Evenly distribute work among group members and meet regularly.

This might seem like a no-brainer, but even compiling everyone’s work adds a lot of additional work for a single group member. Spread out these responsibilities evenly, and your group’s stress will remain manageable. Also, start meeting right after the project has been assigned and groups have been formed. You’ll feel a lot more prepared when the deadline approaches, and you won’t have the problem of clamoring for your professor’s office hours with other groups that have waited until the last minute.

Address conflicts as soon as they occur in a calm, respectful manner.

The majority of problems encountered in a group setting are preventable and escalate from minor incidents.

One person might feel like he or she had been pulling the group’s weight, and as a result, resentment forms. By uncovering any errors in miscommunication right off the bat, you can avoid these small issues from growing into bigger ones. Keeping a level head will help to put things into perspective and prevent feelings from being hurt in the long run.

Contact unhelpful group members repeatedly, and share the slack that needs to be picked up.

It’s inevitable that at some point in your college career, you’ll be a part of a project with that one person who is completely unhelpful in getting things accomplished. However, it’s important to exhaust every outlet to get them involved. If worse comes to worst, you’ll need to be able to defend yourself when peer review sheets come around. By pursuing every option to get them to work with the group, you’ll look much more prepared if you ever need to get a third party involved.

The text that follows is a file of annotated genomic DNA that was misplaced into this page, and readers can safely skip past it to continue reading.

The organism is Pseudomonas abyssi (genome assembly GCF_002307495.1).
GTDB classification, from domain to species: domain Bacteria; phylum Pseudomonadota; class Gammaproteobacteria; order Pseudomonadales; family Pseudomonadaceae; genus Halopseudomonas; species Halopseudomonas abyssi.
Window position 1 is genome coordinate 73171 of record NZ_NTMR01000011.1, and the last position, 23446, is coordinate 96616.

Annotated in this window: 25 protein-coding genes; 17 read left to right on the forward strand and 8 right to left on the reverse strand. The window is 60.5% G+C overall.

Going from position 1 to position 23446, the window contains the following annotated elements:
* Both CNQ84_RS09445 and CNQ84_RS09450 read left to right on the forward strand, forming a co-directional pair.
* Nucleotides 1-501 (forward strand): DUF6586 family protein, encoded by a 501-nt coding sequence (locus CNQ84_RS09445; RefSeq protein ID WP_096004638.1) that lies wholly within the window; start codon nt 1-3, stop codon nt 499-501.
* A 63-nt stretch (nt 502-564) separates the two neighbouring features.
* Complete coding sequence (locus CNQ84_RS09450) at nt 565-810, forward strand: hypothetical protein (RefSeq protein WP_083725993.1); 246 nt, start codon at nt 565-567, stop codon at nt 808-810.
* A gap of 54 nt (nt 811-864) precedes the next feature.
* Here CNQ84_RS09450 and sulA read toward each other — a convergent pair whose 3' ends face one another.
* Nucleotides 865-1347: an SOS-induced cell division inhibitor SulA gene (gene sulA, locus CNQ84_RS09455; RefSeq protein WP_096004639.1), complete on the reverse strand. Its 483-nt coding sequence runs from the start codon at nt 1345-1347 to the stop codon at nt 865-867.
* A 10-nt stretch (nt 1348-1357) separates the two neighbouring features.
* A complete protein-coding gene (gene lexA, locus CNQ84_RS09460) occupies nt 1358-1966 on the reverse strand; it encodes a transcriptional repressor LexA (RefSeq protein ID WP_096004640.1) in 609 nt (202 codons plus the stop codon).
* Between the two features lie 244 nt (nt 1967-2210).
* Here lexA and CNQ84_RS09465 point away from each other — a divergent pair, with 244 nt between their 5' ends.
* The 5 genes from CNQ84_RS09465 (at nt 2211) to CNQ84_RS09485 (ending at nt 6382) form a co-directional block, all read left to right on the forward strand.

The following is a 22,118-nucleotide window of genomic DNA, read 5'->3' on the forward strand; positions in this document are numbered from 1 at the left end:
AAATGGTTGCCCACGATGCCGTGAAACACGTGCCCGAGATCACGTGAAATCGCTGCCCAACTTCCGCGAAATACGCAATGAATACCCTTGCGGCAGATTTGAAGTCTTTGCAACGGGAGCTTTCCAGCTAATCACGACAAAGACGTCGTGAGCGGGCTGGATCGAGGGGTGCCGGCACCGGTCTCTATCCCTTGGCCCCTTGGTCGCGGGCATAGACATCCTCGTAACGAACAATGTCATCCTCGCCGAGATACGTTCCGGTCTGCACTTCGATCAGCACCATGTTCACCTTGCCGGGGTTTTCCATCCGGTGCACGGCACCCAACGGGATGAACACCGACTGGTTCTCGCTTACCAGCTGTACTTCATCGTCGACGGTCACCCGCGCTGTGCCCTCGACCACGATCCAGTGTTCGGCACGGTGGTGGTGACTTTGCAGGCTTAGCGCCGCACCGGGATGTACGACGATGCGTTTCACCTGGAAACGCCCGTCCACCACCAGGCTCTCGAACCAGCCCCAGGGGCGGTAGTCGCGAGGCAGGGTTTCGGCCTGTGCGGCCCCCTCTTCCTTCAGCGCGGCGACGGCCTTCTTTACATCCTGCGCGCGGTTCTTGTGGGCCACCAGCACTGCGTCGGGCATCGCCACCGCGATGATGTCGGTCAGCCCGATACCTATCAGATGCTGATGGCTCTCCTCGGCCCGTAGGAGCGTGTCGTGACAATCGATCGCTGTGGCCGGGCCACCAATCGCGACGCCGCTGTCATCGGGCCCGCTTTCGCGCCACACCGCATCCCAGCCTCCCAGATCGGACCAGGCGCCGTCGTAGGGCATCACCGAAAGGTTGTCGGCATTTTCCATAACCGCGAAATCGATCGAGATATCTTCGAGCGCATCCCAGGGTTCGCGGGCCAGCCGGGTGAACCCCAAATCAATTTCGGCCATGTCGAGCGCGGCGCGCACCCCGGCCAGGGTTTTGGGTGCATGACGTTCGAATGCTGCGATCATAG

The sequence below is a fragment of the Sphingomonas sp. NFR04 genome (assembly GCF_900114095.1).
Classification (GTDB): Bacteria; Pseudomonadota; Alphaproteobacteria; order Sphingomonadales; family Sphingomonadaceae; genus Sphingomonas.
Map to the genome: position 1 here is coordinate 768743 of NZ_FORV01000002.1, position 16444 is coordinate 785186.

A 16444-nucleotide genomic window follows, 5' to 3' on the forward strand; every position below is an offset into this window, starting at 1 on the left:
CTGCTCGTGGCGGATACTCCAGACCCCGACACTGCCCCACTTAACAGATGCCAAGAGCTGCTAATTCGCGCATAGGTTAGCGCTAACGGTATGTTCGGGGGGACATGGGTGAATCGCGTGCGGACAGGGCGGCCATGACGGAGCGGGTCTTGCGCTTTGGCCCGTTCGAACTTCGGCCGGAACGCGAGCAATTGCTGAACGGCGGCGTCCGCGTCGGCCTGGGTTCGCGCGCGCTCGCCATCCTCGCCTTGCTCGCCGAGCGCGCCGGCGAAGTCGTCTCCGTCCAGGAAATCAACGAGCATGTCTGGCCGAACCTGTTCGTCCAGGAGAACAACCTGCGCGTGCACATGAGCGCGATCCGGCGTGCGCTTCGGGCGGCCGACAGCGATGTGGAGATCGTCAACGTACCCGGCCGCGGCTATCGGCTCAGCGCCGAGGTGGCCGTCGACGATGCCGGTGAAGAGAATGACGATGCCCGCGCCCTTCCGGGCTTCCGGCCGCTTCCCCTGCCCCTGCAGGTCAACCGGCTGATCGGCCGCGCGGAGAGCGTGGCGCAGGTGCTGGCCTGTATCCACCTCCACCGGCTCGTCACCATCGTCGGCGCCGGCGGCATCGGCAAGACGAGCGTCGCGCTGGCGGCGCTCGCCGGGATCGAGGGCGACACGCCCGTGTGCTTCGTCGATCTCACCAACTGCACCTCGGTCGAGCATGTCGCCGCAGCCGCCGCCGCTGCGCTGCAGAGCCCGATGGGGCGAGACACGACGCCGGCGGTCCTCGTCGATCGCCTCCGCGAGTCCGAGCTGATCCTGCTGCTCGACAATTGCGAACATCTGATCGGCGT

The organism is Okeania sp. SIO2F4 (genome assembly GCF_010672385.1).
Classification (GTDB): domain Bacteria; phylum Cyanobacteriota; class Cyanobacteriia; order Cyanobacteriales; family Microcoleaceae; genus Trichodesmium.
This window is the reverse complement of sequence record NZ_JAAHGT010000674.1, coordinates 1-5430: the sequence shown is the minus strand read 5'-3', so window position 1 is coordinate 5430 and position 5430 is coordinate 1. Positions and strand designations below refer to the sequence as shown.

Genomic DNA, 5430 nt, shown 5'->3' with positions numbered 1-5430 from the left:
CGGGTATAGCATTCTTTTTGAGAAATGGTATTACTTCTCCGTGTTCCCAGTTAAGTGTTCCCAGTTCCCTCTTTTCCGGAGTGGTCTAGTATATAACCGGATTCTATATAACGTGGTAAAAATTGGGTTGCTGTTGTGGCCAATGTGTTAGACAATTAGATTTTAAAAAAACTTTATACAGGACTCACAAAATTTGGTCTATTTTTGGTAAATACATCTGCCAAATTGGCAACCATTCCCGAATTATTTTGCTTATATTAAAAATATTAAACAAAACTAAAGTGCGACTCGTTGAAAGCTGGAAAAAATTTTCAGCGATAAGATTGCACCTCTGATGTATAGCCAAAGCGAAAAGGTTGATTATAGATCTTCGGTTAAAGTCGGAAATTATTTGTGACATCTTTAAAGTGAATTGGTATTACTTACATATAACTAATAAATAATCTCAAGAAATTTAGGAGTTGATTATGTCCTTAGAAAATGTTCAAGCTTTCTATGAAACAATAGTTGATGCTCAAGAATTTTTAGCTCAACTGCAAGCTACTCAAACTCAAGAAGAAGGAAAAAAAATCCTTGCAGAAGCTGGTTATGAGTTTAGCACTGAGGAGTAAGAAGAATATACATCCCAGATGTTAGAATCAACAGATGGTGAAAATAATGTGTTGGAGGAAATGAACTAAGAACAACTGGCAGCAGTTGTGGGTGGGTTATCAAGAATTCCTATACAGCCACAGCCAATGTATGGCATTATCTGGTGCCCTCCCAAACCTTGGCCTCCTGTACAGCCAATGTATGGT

Additionally, try to distribute the left over workload evenly among the rest of the group. This will help to build a mutual respect and trust among your group. Leaving everything to one person will just add to the stress of the situation and build further resentment.

Let the professor know early about the problems you are encountering, but don’t tattle.

By giving your professor the heads-up when problems arise, everyone will be better prepared when the conflict comes to a head. It’s important to remember that the professor is not your parent in this situation; ultimately, it’s your responsibility to be the adult and get the issues resolved as best as you can.

Sharon’s experience led to a similar solution when dealing with issues in her group project.

“I let [the professor] know pretty early on in the project because he approached me to ask how my group was,” she says. “He told me to keep him posted on the situation, but he didn’t really give me much advice.”

But if it comes down to grade deductions, you need to explain the situation to your professor. If your group has worked hard to make up for the shortcomings of one person, you deserve a grade reflective of your efforts.

“Stick up for yourself, and if it is really bad, let the professor know,” Sharon says. “It isn’t worth it to have a miserable semester just because of one bad group member.”

*Names have been changed.